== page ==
Steve Benen, formerly of Washington Monthly, in what must be a full-time job, has been keeping track of The Rominee's lies. It's an impressive list, and makes my attempts at keeping up seem amateurish at best. Here's only a few of his latest. At the bottom of the linked article are links to his past lists, which are many, and overwhelming.
1. Romney claimed this week that President Obama was saying success "is the result of government," not "hard-working people," when Obama said, "If you've got a business, you didn't build that. Somebody else made that happen."
That's as obvious a lie as Romney has told all year. It's not even close to what the president said.
2. Romney told CNBC's Larry Kudlow, in reference to last week's massacre, "There were, of course, very stringent laws which existed in Aurora, Colorado."
Actually, that's the opposite of the truth.
3. On a related note, Romney said "it was illegal" for the Aurora gunman to have his arsenal.
That's not true. The gunman in Aurora purchased his guns and ammunition legally.
4. Romney told donors this week that Ronald Reagan was so focused on the economy after taking office in 1981, he told his aides not to schedule any national security meetings in his first 100 days as president.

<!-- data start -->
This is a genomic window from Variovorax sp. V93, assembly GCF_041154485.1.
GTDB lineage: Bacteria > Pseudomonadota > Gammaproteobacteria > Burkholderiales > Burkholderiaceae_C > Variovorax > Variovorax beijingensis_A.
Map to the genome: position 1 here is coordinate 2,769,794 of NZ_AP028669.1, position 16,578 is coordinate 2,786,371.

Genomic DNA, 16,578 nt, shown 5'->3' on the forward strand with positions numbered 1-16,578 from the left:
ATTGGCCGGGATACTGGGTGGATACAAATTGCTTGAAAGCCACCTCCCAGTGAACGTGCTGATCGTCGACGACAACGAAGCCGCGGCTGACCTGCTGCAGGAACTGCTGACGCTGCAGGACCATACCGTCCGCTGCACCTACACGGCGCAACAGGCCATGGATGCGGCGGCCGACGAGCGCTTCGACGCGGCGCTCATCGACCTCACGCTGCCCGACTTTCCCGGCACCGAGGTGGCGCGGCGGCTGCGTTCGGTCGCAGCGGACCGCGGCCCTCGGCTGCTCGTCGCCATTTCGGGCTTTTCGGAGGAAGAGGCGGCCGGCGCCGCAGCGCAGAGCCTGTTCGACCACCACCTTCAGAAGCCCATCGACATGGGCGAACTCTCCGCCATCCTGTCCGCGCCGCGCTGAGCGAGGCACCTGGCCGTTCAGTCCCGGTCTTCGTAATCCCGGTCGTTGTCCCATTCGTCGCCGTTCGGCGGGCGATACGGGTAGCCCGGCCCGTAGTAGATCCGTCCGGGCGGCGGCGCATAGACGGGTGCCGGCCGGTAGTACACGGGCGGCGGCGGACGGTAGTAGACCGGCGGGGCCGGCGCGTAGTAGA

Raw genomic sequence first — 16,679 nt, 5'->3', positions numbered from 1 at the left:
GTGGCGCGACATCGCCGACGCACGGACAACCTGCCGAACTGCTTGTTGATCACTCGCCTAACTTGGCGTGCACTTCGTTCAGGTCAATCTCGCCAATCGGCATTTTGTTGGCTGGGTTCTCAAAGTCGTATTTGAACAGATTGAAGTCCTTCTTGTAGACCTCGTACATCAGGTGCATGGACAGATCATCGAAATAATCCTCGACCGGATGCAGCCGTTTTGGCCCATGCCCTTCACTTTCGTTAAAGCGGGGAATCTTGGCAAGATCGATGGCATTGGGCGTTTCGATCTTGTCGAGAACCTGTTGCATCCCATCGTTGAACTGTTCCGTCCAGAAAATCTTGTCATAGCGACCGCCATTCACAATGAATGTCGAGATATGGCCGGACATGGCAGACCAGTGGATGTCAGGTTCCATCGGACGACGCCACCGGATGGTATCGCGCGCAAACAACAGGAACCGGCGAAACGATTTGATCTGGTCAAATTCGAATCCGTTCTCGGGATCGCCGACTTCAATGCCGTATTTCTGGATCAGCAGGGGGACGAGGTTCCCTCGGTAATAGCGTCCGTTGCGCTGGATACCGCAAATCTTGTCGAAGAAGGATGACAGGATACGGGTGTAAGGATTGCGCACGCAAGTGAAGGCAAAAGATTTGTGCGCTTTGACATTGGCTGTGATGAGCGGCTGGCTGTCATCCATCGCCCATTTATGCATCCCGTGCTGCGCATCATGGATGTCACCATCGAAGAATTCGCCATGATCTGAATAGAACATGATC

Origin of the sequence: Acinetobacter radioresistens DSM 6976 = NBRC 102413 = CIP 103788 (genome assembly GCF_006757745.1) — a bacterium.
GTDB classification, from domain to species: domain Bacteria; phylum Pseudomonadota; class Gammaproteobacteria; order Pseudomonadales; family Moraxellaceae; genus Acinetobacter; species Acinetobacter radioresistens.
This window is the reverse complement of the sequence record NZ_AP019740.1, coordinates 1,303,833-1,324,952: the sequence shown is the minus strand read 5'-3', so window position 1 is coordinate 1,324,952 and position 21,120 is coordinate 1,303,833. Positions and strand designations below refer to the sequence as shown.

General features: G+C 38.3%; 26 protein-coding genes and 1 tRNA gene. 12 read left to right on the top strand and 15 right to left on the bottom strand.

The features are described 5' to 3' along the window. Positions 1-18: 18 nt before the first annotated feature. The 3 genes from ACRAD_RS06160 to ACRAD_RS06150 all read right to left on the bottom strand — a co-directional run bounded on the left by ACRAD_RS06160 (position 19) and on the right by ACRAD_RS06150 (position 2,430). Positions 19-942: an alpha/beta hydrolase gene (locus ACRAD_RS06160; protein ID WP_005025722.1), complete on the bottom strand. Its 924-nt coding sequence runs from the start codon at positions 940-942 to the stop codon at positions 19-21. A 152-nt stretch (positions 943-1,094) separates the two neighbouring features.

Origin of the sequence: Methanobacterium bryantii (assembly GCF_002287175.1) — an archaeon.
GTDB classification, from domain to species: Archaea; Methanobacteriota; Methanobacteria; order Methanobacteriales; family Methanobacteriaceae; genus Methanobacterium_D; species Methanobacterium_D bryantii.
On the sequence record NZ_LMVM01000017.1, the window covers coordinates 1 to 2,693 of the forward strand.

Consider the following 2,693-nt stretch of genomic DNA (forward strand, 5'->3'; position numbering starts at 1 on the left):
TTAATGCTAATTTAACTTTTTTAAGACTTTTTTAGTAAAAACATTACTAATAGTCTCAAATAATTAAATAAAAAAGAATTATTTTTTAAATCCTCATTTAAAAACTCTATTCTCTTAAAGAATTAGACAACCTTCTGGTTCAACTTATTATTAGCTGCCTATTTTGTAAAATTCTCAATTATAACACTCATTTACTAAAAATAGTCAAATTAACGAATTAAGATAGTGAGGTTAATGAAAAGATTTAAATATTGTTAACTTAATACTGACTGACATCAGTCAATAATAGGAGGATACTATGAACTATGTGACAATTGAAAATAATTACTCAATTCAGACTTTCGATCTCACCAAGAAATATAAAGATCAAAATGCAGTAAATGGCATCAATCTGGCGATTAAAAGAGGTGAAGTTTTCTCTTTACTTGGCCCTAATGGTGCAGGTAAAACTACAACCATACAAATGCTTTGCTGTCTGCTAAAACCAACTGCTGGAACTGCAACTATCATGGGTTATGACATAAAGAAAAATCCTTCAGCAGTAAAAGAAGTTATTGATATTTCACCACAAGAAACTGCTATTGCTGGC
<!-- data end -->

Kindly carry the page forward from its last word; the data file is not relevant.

That's so ridiculously false it seemed to thoroughly annoy Republican media figures, including Bill Kristol and Marc Thiessen.
5. Romney told CNBC's Larry Kudlow, "I think the president made an error coming into office and deciding that the economy would take care of itself."
I don't know what planet Romney's on, but on this one, Obama came into office and immediately worked on a stimulus bill called the Recovery Act. Romney probably should have heard of it -- he's condemned it many times.
I read somewhere the other day a quote by a R strategist; it was after Mitt's European presidementia praecox tour. "Romney can't win," he said. "But Obama can lose." Therefrom ariseth the strategy: lie so much, so continuously and thoroughly, that people will stop trying to point it out (the media certainly have), and it'll stand. But it's unprecedented to have a candidate base his entire pitch on nothing else but lies about a sitting president. Afraid to commit to anything, or to reveal what little of the disastrous plans he has, Romney lets loose lies the way a malabsorber lets loose gas. And he's been gifted by the Foxorovians with an electorate fully softened into submission. The lies work. People actually believe Romney's blatant lies, and it speaks volumes about the state of our democracy.